Chronic arsenic exposure from drinking water is a serious public health issue in the U.S. and worldwide, as nearly 200 million people worldwide are chronically exposed to this class I human carcinogen. Arsenic increases risk for a wide array of human diseases, including cancers of the skin, bladder, and kidney;however, the mechanisms of arsenic toxicity are unclear. We hypothesize that telomeres may play a critical role in cancer-related arsenic toxicity. Telomeres are central to the regulation of genome stability, and arsenic has detrimental effects on telomeres and telomerase, the primary telomere maintenance enzyme, in a wide variety of experimental settings. In this study, we propose to characterize the relationships among arsenic exposure, various telomere-related traits, and arsenic-related outcomes in a highly feasible and efficient manner, using existing data from a longitudinal cohort study of As exposure in Bangladesh (n=27,000) with ~6-8 years of follow-up data. The proposed study uses a case-cohort design, in which we sample individuals from the cohort study to create three case groups (1,000 incident skin lesion cases, 200 incident non-melanoma skin cancer (MNSC), and 400 deaths) and a single control group (a random sample of 1000 cohort members). Using prospective blood samples, we will measure telomere length, serum markers of telomere dysfunction, and telomerase expression (for a subset with available RNA). Using baseline arsenic exposure data measured in drinking water, urine, and blood, we will assess the effect of arsenic on the measured telomere-related traits among controls and each case group. We will also assess the association between baseline telomere-related traits and our three outcomes of interest. In a second component of this work, we will measure telomere length and telomerase expression in MNSC tissue and adjacent normal tissue obtained from skin biopsies carried out for MNSC cases in this cohort. Telomere-related traits will be compared between normal and cancerous skin and among cancer subtypes, and the association between arsenic exposure and telomere- related traits in skin will be assessed. Finally, we will use existing genome-wide data on germline genetic variants to identify genetic determinants of our telomere-related traits. Several secondary aims will also be addressed. We will (1) determine if telomere-related traits mediate the effect of arsenic on health outcomes, (2) determine if arsenic effects telomere attrition rate, and (3) test telomere-related traits for association with blood levels of antioxidants. This project is a critical step towards understanding the mechanisms of arsenic toxicity in humans. The utility of all telomere-related measures derived from this work will increase as additional follow-up data accumulates in this ongoing cohort study, allowing further study of cancer, cardiovascular disease, and other arsenic-related chronic diseases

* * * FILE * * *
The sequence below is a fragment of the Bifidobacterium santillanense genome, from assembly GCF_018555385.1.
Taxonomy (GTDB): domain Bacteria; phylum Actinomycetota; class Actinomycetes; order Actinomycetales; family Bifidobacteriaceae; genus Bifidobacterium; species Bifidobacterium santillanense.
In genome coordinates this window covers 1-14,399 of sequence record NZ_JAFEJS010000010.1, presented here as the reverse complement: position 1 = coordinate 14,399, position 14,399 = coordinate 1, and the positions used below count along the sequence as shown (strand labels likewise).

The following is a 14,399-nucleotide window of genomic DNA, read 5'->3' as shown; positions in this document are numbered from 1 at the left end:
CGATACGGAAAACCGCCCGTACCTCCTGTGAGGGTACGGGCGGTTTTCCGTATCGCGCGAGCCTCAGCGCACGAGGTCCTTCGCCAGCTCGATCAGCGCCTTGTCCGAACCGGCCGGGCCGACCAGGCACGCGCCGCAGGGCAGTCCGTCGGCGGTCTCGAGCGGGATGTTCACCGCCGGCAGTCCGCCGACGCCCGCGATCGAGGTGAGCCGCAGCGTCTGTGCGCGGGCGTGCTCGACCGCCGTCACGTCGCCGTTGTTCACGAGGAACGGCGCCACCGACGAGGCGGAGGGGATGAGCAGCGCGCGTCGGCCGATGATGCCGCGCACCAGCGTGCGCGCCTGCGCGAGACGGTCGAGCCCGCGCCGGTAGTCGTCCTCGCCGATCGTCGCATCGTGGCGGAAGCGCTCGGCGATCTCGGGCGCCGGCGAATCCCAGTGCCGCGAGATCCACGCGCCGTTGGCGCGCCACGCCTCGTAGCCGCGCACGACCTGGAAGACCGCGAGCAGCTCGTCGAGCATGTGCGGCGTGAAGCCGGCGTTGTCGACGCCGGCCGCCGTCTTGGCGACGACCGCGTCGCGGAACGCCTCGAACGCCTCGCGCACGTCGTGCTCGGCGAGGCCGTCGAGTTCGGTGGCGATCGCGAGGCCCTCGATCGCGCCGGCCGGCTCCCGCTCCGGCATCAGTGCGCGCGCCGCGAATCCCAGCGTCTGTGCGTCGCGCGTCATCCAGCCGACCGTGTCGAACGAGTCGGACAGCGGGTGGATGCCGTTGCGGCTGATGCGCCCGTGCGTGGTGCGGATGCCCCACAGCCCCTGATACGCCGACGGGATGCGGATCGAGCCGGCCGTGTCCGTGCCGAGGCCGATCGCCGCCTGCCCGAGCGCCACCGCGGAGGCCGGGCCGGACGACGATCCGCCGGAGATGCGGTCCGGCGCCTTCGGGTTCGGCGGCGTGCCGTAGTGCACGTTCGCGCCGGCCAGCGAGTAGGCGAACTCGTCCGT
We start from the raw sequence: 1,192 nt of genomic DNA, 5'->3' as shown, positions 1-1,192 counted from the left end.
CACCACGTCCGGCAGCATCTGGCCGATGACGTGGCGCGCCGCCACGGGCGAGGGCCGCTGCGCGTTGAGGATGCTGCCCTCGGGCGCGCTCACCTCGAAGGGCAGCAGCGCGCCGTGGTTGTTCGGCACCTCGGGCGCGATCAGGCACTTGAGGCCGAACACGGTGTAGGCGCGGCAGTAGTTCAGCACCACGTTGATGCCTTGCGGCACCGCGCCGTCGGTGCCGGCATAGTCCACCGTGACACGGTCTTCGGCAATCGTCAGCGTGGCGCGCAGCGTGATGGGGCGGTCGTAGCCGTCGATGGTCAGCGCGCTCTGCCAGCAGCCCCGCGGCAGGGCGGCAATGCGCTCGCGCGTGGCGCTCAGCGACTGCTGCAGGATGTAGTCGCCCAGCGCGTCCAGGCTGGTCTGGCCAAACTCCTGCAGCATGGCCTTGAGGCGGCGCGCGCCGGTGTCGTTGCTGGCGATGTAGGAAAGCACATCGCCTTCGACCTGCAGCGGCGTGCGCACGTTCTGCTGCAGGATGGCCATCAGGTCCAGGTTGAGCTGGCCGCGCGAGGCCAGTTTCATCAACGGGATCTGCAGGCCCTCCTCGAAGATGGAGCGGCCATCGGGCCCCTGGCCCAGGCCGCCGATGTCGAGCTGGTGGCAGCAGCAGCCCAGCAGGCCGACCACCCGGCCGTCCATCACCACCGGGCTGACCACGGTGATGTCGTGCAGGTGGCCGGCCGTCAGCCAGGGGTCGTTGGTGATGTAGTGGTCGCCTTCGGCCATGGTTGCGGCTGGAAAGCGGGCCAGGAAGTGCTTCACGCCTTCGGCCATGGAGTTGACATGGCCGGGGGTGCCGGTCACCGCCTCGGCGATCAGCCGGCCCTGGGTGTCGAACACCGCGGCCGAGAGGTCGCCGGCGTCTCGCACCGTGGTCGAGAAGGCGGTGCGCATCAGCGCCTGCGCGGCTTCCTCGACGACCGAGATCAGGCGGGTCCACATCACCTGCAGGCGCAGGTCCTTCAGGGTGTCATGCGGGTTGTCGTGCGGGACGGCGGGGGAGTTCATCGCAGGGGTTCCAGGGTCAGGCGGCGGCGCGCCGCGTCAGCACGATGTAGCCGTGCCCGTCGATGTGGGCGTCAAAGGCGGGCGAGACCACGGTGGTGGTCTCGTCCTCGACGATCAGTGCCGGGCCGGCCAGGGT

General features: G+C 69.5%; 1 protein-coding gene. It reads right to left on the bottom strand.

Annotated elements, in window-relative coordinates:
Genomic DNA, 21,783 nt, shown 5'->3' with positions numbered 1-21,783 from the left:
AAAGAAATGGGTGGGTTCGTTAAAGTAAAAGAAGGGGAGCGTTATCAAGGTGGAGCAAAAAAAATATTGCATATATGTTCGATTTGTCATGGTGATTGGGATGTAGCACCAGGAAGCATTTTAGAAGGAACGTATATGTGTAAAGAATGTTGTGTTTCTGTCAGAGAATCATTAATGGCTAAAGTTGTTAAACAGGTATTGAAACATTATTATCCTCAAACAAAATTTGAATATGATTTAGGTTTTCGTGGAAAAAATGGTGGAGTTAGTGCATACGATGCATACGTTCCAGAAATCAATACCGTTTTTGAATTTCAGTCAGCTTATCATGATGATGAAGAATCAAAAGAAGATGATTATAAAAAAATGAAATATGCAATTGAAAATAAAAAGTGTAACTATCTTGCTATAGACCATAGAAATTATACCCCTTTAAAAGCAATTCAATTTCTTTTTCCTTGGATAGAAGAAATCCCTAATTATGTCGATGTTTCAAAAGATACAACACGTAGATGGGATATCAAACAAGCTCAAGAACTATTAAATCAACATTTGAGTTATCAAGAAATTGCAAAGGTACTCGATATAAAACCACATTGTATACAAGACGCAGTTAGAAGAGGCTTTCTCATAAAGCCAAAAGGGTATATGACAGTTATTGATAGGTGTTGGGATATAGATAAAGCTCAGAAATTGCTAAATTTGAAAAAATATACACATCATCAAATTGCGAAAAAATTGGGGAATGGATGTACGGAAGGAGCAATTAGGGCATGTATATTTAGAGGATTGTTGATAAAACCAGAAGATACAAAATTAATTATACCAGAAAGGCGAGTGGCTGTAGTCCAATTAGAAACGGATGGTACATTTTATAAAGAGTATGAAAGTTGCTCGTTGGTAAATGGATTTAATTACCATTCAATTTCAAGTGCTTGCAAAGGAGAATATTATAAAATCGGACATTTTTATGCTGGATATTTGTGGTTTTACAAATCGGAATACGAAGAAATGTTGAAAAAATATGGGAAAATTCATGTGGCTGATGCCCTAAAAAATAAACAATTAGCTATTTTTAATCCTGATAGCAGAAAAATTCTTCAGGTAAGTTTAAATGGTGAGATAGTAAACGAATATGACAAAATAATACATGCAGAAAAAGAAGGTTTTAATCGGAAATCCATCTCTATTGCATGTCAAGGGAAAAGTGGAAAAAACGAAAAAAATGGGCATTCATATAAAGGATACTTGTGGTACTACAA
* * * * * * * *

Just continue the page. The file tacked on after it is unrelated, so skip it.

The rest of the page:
Exposure to arsenic through drinking water is known to increase risk for mortality and various chronic diseases, including several forms of cancer, but the mechanism or arsenic toxicity is unknown. Using data on a large group of individuals who have been exposed to arsenic through drinking water in Bangladesh, we plan to examine the effects of arsenic on telomeres, which are critical structures on the ends of human chromosomes that protect against damage that can lead to cancer. We also plan to determine if characteristics of telomeres have effects on health outcomes such as mortality, skin lesions, and skin cancer.
|Kibriya, Muhammad G; Jasmine, Farzana; Roy, Shantanu et al. (2014) Measurement of telomere length: a new assay using QuantiGene chemistry on a Luminex platform. Cancer Epidemiol Biomarkers Prev 23:2667-72|